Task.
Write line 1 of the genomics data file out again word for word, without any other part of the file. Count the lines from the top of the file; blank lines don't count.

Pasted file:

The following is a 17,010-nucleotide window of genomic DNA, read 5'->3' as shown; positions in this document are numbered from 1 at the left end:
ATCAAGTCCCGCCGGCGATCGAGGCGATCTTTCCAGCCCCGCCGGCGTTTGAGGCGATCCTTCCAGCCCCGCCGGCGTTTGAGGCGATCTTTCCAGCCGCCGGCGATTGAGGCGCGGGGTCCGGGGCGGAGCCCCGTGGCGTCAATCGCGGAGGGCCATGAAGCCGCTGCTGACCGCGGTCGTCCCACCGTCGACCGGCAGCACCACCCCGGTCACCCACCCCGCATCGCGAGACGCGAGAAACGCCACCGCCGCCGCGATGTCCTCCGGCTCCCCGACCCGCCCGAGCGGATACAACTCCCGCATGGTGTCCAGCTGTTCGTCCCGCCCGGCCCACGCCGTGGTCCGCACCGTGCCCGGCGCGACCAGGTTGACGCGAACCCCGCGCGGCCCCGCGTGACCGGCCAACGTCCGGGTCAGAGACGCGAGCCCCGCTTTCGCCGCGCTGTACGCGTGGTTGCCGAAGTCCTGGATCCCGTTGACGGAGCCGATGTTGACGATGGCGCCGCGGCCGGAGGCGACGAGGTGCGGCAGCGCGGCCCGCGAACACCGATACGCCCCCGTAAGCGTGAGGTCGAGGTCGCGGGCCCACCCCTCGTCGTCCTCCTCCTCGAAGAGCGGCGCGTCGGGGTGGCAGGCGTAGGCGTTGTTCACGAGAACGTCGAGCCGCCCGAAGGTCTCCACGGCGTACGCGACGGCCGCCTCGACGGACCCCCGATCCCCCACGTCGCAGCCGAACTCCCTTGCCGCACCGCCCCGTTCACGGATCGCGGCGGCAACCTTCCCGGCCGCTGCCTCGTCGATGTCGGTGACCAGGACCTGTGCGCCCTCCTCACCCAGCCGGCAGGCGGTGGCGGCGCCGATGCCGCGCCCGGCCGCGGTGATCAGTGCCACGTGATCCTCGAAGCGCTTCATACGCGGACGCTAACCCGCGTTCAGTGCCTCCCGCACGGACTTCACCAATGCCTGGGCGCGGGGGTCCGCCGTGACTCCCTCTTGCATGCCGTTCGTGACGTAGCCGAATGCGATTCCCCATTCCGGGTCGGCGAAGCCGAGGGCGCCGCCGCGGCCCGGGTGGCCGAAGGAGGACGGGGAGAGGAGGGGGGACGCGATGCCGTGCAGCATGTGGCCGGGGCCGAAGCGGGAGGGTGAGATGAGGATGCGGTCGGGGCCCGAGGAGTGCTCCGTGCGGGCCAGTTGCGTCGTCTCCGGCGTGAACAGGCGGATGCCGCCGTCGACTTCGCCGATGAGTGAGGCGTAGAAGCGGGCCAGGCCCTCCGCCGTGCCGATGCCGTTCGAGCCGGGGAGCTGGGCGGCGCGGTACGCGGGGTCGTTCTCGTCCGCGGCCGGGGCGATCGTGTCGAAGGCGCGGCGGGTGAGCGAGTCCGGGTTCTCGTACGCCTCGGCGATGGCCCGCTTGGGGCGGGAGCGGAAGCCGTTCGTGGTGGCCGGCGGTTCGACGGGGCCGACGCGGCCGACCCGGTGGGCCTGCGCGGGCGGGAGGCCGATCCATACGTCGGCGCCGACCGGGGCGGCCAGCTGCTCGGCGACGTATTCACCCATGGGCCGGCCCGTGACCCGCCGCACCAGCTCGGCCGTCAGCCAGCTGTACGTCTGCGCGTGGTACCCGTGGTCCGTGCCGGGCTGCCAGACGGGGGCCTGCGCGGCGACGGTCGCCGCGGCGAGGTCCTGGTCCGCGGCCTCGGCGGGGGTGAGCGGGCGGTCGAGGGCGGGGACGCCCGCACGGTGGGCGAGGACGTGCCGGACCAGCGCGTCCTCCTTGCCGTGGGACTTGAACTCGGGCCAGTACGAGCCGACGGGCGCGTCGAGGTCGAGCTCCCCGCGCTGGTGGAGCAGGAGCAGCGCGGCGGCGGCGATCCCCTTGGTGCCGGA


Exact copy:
The following is a 17,010-nucleotide window of genomic DNA, read 5'->3' as shown; positions in this document are numbered from 1 at the left end: